Duck Eggs

Duck eggs can be purchased seasonally for $4 a half dozen.  Our ducks lay heavily between March and late summer, and sporadically in the fall.

Contact us if you would like to purchase some!



About our ducks:

We currently have 10 ducks living on our farm, but the number has varied a bit since we started due to sporadic racoon attacks.  We have raised pekins, khaki campbells, rouens, welsh harlequin mixes, swedish mixes, cayuga, and indian runners.  Click here to read about the various characteristics of each breed.  Our ducks are hormone and antibiotic free; they free range in the garden and creek, and we supplement with Purina Layena Plus Omega 3 poultry feed and cracked corn from Hilander Feed in downtown Georgetown.

Why raise ducks for eggs?

Click here to read about the nutritional value of Duck Eggs vs. Chicken Eggs!

We purchased our first ducks from a farm in Harrodsburg, KY, Glory Hills Duck Ranch.  I highly recommend visiting Glory Hills if you’re interested in raising ducks!  Unfortunately we were not prepared for the onslaught of raccoon encounters; you can read about our set up below.


The Pen:

Our duck pen is 24’x24’x9′ with bird netting over the top to protect the ducks from a variety of predators.  We used cut cedar trees as posts every 12′, cemented into the ground, with T posts in between for extra strength.  The fencing is 2×4″ welded wire.  The duck “run in” was build from cedar posts and reclaimed cedar fencing – don’t forget, ducks get HOT in the summer and need shade!  Ducks also need a lot of water, so the roof of the shelter collects rain water which drains into a 275 gallon IBC tote.  Since our farm is “off the grid,” we had to come up with a renewable water source.  If the rain doesn’t fill the tank fast enough, we use a pump to bring in creek water for their water buckets.  We have since abandoned the duck pond due to maintenance issues, and instead we let the ducks out to wander the creek every day (they always come back!)  This helps tremendously with their diet.  We also added a Great Pyrenees to the duck pen which has solved a lot of our predator issues.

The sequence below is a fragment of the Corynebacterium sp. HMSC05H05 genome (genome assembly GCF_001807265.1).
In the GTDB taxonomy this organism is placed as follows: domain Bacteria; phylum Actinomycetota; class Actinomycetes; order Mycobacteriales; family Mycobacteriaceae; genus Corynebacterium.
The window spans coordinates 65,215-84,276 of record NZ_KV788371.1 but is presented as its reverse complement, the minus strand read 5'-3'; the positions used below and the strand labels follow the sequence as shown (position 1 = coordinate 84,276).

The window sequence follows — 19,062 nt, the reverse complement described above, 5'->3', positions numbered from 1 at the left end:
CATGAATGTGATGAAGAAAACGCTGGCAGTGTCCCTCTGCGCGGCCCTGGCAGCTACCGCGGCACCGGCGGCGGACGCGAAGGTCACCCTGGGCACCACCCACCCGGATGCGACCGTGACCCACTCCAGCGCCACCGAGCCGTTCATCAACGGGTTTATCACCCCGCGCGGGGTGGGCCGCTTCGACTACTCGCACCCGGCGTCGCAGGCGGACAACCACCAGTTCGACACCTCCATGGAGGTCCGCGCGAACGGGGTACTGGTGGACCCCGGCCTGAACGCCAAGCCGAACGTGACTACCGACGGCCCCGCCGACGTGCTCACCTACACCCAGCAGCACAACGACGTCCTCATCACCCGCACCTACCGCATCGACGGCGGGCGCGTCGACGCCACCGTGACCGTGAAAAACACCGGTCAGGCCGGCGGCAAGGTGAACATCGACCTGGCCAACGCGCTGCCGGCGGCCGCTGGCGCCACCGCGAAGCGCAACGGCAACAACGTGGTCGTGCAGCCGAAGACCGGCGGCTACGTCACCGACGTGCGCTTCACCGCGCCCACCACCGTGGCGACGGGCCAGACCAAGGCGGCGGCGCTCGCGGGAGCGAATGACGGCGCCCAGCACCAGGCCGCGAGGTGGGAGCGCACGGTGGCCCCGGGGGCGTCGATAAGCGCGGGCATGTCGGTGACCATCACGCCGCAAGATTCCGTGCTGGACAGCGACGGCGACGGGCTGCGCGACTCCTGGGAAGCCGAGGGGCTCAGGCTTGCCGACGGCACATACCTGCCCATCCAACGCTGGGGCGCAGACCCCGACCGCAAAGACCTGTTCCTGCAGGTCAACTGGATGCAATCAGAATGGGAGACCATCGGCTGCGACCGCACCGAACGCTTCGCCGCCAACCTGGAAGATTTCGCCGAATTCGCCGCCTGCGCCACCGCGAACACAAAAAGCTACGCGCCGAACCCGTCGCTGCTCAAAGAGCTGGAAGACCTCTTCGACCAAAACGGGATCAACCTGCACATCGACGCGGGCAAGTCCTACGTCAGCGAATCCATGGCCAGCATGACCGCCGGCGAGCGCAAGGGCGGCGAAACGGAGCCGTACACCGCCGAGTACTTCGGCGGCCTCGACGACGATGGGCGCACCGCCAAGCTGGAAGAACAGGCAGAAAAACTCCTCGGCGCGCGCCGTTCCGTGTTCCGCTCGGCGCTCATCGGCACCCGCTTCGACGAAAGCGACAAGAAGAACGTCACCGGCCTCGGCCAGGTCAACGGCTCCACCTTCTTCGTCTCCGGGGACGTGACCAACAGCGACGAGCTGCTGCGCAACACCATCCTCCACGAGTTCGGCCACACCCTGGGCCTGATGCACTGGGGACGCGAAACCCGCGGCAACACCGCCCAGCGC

For assistance with poultry predators… here is some helpful info!

Some of the hard lessons we learned early on in the process is how difficult it can be to deal with predators – especially, raccoons.  Below you will see an eerie picture from our trail camera as well as the hole the coon got through after being unable to dig under… note that hole is maybe a 6″ opening, 7 FEET off the ground!  Coons are smart, have good eyes, dexterous hands, and can climb!! Be prepared to go extra lengths to protect your ducks.  I now understand the meaning of the phrase “sitting duck.”  Coons have also climbed trees behind the pen, jumped down to the netting, and chewed through.  So, we have cleared out many of the larger trees behind the pen.

WGI_0077 IMG_0023


Meet Patton, our Great Pyrenees pup aka Duck Guard. He is the ONLY thing that truly works with regard to keeping predators away. He came to live with us in fall 2017 after we re-homed him from another family. He has been a fantastic addition to our farm and LOVES Kentucky winters!



  1. Hi. I have inherited three male ducks and they are trying to mate each other, resulting in injury. Do you know of any farms, surrounding Lexington, that might have females and be interested in taking them?


    • Hi! I’m sorry, I don’t off the top of my head. I will keep my eyes open for you. I would offer to take them but I have 3 females and two males currently so my ratio isn’t great either. Sorry! Good luck!


Leave a Reply

Fill in your details below or click an icon to log in: Logo

You are commenting using your account. Log Out /  Change )

Facebook photo

You are commenting using your Facebook account. Log Out /  Change )

Connecting to %s